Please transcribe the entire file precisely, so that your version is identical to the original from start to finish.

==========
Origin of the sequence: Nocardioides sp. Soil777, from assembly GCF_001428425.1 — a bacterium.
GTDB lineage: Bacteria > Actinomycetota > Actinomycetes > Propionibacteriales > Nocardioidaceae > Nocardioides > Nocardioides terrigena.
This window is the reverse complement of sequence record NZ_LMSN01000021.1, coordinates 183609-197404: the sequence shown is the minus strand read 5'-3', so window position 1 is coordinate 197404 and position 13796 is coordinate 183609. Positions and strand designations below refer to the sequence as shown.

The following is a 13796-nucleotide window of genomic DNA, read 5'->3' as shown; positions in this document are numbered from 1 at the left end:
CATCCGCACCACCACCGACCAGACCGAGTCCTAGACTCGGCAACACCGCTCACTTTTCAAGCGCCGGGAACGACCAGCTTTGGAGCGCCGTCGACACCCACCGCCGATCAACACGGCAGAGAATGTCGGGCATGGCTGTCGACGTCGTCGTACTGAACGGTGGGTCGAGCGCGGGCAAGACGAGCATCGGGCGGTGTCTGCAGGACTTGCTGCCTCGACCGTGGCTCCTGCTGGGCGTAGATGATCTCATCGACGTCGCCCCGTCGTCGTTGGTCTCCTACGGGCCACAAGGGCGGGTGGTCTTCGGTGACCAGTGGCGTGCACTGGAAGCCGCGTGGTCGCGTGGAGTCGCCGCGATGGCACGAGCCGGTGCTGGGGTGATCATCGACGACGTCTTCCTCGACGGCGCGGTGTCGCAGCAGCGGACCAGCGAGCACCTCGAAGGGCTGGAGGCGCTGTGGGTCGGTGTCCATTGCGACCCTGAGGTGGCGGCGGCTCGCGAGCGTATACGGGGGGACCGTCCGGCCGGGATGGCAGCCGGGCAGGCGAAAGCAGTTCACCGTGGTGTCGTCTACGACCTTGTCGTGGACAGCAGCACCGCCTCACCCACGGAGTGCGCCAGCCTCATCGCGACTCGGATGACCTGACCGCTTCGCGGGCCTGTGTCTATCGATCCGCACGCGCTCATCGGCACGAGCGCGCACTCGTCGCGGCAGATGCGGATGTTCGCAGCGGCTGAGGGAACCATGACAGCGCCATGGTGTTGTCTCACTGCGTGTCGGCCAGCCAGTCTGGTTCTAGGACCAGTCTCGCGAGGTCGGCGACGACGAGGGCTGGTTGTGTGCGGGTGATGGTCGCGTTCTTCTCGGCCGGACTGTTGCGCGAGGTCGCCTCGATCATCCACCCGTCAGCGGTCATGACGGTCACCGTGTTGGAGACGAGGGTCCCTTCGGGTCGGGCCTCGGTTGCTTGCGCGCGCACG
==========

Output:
Origin of the sequence: Nocardioides sp. Soil777, from assembly GCF_001428425.1 — a bacterium.
GTDB lineage: Bacteria > Actinomycetota > Actinomycetes > Propionibacteriales > Nocardioidaceae > Nocardioides > Nocardioides terrigena.
This window is the reverse complement of sequence record NZ_LMSN01000021.1, coordinates 183609-197404: the sequence shown is the minus strand read 5'-3', so window position 1 is coordinate 197404 and position 13796 is coordinate 183609. Positions and strand designations below refer to the sequence as shown.

The following is a 13796-nucleotide window of genomic DNA, read 5'->3' as shown; positions in this document are numbered from 1 at the left end:
CATCCGCACCACCACCGACCAGACCGAGTCCTAGACTCGGCAACACCGCTCACTTTTCAAGCGCCGGGAACGACCAGCTTTGGAGCGCCGTCGACACCCACCGCCGATCAACACGGCAGAGAATGTCGGGCATGGCTGTCGACGTCGTCGTACTGAACGGTGGGTCGAGCGCGGGCAAGACGAGCATCGGGCGGTGTCTGCAGGACTTGCTGCCTCGACCGTGGCTCCTGCTGGGCGTAGATGATCTCATCGACGTCGCCCCGTCGTCGTTGGTCTCCTACGGGCCACAAGGGCGGGTGGTCTTCGGTGACCAGTGGCGTGCACTGGAAGCCGCGTGGTCGCGTGGAGTCGCCGCGATGGCACGAGCCGGTGCTGGGGTGATCATCGACGACGTCTTCCTCGACGGCGCGGTGTCGCAGCAGCGGACCAGCGAGCACCTCGAAGGGCTGGAGGCGCTGTGGGTCGGTGTCCATTGCGACCCTGAGGTGGCGGCGGCTCGCGAGCGTATACGGGGGGACCGTCCGGCCGGGATGGCAGCCGGGCAGGCGAAAGCAGTTCACCGTGGTGTCGTCTACGACCTTGTCGTGGACAGCAGCACCGCCTCACCCACGGAGTGCGCCAGCCTCATCGCGACTCGGATGACCTGACCGCTTCGCGGGCCTGTGTCTATCGATCCGCACGCGCTCATCGGCACGAGCGCGCACTCGTCGCGGCAGATGCGGATGTTCGCAGCGGCTGAGGGAACCATGACAGCGCCATGGTGTTGTCTCACTGCGTGTCGGCCAGCCAGTCTGGTTCTAGGACCAGTCTCGCGAGGTCGGCGACGACGAGGGCTGGTTGTGTGCGGGTGATGGTCGCGTTCTTCTCGGCCGGACTGTTGCGCGAGGTCGCCTCGATCATCCACCCGTCAGCGGTCATGACGGTCACCGTGTTGGAGACGAGGGTCCCTTCGGGTCGGGCCTCGGTTGCTTGCGCGCGCACG